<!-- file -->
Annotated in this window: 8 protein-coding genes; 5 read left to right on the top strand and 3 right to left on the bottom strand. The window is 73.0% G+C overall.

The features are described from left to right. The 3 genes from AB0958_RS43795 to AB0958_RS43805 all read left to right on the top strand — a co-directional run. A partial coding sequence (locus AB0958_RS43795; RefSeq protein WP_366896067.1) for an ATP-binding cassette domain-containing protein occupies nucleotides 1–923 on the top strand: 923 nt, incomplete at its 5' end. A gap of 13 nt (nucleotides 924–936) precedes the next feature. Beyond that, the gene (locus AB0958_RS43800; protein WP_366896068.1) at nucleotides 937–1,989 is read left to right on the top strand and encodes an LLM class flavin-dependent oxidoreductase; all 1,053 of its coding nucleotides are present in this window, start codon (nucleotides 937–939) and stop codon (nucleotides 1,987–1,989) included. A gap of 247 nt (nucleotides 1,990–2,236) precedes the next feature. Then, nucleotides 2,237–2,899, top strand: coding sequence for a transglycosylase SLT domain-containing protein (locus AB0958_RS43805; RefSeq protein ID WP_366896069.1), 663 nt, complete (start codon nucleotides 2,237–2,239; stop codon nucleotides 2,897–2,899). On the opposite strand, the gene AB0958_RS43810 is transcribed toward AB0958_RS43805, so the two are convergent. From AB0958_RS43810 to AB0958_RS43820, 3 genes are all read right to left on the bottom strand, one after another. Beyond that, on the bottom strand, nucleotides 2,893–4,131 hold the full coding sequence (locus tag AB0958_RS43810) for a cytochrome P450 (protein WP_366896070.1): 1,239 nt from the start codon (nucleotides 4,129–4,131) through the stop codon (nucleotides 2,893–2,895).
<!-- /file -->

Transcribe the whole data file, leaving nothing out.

Annotated in this window: 8 protein-coding genes; 5 read left to right on the top strand and 3 right to left on the bottom strand. The window is 73.0% G+C overall.

The features are described from left to right. The 3 genes from AB0958_RS43795 to AB0958_RS43805 all read left to right on the top strand — a co-directional run. A partial coding sequence (locus AB0958_RS43795; RefSeq protein WP_366896067.1) for an ATP-binding cassette domain-containing protein occupies nucleotides 1–923 on the top strand: 923 nt, incomplete at its 5' end. A gap of 13 nt (nucleotides 924–936) precedes the next feature. Beyond that, the gene (locus AB0958_RS43800; protein WP_366896068.1) at nucleotides 937–1,989 is read left to right on the top strand and encodes an LLM class flavin-dependent oxidoreductase; all 1,053 of its coding nucleotides are present in this window, start codon (nucleotides 937–939) and stop codon (nucleotides 1,987–1,989) included. A gap of 247 nt (nucleotides 1,990–2,236) precedes the next feature. Then, nucleotides 2,237–2,899, top strand: coding sequence for a transglycosylase SLT domain-containing protein (locus AB0958_RS43805; RefSeq protein ID WP_366896069.1), 663 nt, complete (start codon nucleotides 2,237–2,239; stop codon nucleotides 2,897–2,899). On the opposite strand, the gene AB0958_RS43810 is transcribed toward AB0958_RS43805, so the two are convergent. From AB0958_RS43810 to AB0958_RS43820, 3 genes are all read right to left on the bottom strand, one after another. Beyond that, on the bottom strand, nucleotides 2,893–4,131 hold the full coding sequence (locus tag AB0958_RS43810) for a cytochrome P450 (protein WP_366896070.1): 1,239 nt from the start codon (nucleotides 4,129–4,131) through the stop codon (nucleotides 2,893–2,895).